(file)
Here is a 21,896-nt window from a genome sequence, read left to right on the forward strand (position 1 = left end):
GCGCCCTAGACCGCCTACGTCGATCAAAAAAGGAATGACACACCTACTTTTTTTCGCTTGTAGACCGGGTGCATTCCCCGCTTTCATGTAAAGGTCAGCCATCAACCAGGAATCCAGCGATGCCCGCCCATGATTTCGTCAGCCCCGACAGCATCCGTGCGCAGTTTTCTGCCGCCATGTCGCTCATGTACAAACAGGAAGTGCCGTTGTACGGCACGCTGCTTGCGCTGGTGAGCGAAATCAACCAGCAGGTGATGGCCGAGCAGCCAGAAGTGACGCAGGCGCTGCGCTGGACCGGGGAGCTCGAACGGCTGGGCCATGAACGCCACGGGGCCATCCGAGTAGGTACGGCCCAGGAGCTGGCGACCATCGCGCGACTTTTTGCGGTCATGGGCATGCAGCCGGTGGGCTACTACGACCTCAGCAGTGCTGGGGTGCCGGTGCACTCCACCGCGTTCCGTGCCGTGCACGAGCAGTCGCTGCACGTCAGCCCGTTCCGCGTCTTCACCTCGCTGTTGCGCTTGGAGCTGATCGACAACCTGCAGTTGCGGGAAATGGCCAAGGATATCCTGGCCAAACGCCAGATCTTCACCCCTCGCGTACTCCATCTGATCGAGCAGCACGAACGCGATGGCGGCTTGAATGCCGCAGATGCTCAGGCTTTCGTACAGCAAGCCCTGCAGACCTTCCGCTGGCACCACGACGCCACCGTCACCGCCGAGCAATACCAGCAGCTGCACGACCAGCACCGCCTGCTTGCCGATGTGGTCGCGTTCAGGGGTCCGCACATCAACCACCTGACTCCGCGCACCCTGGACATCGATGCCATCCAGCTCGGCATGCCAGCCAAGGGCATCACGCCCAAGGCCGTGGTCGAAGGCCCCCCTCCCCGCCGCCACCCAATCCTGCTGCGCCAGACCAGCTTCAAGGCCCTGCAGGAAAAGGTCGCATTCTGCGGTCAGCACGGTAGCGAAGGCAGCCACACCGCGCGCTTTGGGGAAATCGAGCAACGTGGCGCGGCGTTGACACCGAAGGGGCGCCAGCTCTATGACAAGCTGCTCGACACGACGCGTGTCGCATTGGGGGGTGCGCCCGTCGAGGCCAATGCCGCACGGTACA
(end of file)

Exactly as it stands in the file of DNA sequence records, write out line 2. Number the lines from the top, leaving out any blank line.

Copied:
GCGCCCTAGACCGCCTACGTCGATCAAAAAAGGAATGACACACCTACTTTTTTTCGCTTGTAGACCGGGTGCATTCCCCGCTTTCATGTAAAGGTCAGCCATCAACCAGGAATCCAGCGATGCCCGCCCATGATTTCGTCAGCCCCGACAGCATCCGTGCGCAGTTTTCTGCCGCCATGTCGCTCATGTACAAACAGGAAGTGCCGTTGTACGGCACGCTGCTTGCGCTGGTGAGCGAAATCAACCAGCAGGTGATGGCCGAGCAGCCAGAAGTGACGCAGGCGCTGCGCTGGACCGGGGAGCTCGAACGGCTGGGCCATGAACGCCACGGGGCCATCCGAGTAGGTACGGCCCAGGAGCTGGCGACCATCGCGCGACTTTTTGCGGTCATGGGCATGCAGCCGGTGGGCTACTACGACCTCAGCAGTGCTGGGGTGCCGGTGCACTCCACCGCGTTCCGTGCCGTGCACGAGCAGTCGCTGCACGTCAGCCCGTTCCGCGTCTTCACCTCGCTGTTGCGCTTGGAGCTGATCGACAACCTGCAGTTGCGGGAAATGGCCAAGGATATCCTGGCCAAACGCCAGATCTTCACCCCTCGCGTACTCCATCTGATCGAGCAGCACGAACGCGATGGCGGCTTGAATGCCGCAGATGCTCAGGCTTTCGTACAGCAAGCCCTGCAGACCTTCCGCTGGCACCACGACGCCACCGTCACCGCCGAGCAATACCAGCAGCTGCACGACCAGCACCGCCTGCTTGCCGATGTGGTCGCGTTCAGGGGTCCGCACATCAACCACCTGACTCCGCGCACCCTGGACATCGATGCCATCCAGCTCGGCATGCCAGCCAAGGGCATCACGCCCAAGGCCGTGGTCGAAGGCCCCCCTCCCCGCCGCCACCCAATCCTGCTGCGCCAGACCAGCTTCAAGGCCCTGCAGGAAAAGGTCGCATTCTGCGGTCAGCACGGTAGCGAAGGCAGCCACACCGCGCGCTTTGGGGAAATCGAGCAACGTGGCGCGGCGTTGACACCGAAGGGGCGCCAGCTCTATGACAAGCTGCTCGACACGACGCGTGTCGCATTGGGGGGTGCGCCCGTCGAGGCCAATGCCGCACGGTACA